Thursday, August 20, 2009
The Life of Colonel David Crockett
I've been reading more lately - but in a good way. Most of my reading over this decade has been increasingly about political events, proposed legislation, news, and the law. Those readings are well and good; they make you knowledgeable in the topics of the day and keep you apprised of what is occurring in your community, state, and nation.
However, you need to digest more to keep things in perspective. Recently, I have been trying to branch out and read more texts - actual "dead wood" books. (My recent reference to Judge Bork's latest text is but one example.) I also find these books to be more uplifting than our politics, news, and such in 2009, as the current party of power looks to destroy all concept of individual liberty and freedom in its quest to cure what it views as "social injustice."
One such work is an oldie but a goodie. It's Edward S. Ellis' 1884 biography of the original Volunteer, entitled The Life of Colonel David Crockett. (You can find this book in paperback at Amazon.com. Just look for it in the left sidebar of this page.)
An interesting story from that book can be found here. It's a lengthy read by Internet standards, but the lessons are clear regarding principle over pragmatism, the overriding function of an elected official, and how voters will forgive a contrite man. As Crockett put it:
"Fellow-citizens -- I present myself before you today feeling like a new man. My eyes have lately been opened to truths which ignorance or prejudice, or both, had heretofore hidden from my view. I feel that I can today offer you the ability to render you more valuable service than I have ever been able to render before. I am here today more for the purpose of acknowledging my error than to seek your votes. That I should make this acknowledgment is due to myself as well as to you. Whether you will vote for me is a matter for your consideration only."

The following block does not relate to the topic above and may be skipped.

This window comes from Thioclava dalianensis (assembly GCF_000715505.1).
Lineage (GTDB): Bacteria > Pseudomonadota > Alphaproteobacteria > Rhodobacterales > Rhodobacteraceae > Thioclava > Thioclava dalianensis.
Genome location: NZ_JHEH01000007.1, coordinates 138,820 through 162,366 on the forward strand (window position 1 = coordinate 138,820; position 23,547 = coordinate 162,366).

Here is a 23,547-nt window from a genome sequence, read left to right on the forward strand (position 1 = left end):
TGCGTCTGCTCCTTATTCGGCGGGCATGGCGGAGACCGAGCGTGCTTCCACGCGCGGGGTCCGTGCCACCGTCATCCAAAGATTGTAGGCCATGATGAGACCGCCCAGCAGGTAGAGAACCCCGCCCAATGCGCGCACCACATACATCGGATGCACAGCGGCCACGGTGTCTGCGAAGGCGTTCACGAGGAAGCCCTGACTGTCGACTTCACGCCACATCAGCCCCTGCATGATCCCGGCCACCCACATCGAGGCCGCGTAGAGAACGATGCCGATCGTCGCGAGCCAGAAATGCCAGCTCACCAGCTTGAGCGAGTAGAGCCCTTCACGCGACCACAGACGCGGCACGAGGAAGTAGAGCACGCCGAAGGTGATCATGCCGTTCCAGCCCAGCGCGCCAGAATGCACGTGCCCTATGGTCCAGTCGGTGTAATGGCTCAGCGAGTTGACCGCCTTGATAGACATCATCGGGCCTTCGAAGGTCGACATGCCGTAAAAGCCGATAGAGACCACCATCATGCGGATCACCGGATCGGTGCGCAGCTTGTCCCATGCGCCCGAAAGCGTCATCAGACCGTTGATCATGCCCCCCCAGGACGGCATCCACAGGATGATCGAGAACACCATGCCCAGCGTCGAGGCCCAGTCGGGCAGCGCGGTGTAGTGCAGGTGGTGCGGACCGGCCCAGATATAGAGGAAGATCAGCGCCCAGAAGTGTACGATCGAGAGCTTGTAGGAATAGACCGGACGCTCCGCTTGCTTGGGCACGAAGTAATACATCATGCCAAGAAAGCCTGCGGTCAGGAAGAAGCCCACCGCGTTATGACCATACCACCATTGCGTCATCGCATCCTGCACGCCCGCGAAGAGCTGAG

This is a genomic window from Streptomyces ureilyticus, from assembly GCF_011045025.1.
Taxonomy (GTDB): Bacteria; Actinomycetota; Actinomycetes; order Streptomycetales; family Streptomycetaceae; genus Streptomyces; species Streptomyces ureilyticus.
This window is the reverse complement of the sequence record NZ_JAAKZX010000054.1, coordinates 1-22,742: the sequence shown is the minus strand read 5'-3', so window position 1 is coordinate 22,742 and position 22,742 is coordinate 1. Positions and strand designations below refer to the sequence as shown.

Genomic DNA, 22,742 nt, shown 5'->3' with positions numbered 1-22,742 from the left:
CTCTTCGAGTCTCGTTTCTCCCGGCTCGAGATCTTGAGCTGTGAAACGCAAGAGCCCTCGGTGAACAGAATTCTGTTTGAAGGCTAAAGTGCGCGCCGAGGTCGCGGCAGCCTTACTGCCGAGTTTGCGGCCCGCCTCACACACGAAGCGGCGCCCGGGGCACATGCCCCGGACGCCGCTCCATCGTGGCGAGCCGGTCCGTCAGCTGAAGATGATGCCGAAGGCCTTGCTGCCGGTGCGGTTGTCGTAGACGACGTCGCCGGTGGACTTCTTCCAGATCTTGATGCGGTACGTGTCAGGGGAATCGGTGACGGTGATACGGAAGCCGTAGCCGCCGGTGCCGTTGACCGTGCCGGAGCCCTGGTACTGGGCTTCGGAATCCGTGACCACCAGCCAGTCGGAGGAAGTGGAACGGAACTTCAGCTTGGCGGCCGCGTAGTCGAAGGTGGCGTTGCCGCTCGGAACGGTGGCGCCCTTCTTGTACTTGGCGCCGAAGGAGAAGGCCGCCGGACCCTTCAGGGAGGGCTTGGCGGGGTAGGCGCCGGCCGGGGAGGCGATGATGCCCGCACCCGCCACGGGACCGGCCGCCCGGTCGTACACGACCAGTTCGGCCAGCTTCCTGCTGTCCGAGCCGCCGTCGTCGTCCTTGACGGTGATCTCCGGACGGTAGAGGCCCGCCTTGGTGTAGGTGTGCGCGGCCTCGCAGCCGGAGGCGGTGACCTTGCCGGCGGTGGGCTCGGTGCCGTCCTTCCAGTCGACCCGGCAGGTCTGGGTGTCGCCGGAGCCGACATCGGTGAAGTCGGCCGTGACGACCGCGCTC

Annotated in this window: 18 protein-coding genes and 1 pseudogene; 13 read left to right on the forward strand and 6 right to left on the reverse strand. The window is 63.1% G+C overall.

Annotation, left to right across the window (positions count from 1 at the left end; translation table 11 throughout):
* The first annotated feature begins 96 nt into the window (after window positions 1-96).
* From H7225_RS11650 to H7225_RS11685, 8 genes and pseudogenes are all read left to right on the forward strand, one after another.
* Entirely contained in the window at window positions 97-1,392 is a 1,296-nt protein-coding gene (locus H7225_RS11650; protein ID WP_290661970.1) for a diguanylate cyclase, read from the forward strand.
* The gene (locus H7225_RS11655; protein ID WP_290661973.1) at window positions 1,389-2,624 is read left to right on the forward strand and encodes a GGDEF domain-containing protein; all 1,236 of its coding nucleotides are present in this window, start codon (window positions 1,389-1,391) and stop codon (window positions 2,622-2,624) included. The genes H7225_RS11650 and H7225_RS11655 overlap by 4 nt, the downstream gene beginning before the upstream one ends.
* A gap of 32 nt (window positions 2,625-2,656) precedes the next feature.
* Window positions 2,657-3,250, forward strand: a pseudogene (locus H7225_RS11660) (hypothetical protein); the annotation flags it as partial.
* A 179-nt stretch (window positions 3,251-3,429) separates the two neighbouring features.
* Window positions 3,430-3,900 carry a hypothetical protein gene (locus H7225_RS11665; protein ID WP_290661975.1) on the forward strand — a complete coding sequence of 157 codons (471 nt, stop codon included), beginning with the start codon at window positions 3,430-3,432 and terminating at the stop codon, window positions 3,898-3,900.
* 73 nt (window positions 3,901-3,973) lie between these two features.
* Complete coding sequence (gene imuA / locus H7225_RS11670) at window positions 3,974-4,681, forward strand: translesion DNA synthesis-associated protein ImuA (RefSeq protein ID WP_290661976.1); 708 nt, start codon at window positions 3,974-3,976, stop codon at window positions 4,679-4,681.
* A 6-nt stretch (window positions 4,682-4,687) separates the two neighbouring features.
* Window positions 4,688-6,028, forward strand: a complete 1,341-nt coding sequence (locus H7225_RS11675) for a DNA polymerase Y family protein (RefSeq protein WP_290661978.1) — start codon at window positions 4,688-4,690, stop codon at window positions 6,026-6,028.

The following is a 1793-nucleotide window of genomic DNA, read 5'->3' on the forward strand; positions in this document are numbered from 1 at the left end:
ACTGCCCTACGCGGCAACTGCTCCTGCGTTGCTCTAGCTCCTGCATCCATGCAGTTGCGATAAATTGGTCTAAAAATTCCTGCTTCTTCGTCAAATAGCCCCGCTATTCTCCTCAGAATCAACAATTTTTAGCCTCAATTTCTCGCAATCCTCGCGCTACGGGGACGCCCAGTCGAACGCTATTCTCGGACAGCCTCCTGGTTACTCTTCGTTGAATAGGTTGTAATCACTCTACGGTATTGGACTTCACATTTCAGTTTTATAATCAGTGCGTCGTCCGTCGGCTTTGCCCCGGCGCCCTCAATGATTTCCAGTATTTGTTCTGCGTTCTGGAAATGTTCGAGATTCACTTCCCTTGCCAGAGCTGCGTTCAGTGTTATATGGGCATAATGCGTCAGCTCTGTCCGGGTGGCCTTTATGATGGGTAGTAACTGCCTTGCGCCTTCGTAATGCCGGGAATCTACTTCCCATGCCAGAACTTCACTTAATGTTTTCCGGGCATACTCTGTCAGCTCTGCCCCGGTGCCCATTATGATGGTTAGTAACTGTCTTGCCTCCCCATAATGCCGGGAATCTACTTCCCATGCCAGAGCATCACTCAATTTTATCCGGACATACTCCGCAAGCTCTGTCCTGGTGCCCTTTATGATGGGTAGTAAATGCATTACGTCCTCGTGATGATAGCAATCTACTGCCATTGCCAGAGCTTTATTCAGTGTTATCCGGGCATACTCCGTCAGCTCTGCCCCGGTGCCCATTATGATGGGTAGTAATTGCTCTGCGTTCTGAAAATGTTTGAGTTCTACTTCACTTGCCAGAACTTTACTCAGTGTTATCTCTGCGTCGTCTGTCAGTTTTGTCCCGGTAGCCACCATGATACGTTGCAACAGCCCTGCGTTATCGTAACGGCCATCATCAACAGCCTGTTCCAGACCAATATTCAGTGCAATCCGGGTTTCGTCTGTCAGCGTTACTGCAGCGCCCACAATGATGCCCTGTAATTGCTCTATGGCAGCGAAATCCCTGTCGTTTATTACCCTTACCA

Davy Crockett is one of my favorite Tennesseans of all time, alongside Sam Houston and John Sevier. My son, David Leonidas, is partially named after Crockett (the David honoring Crockett and biblical King of Israel, and Leonidas honoring the great king of Sparta in Ancient Greece). Passages like the one linked to this post only make my admiration of Crockett's character and strength more resounding. Perhaps all of our elected officials need to seek his counsel when they, like Crockett once did, start exceeding the bounds of their office.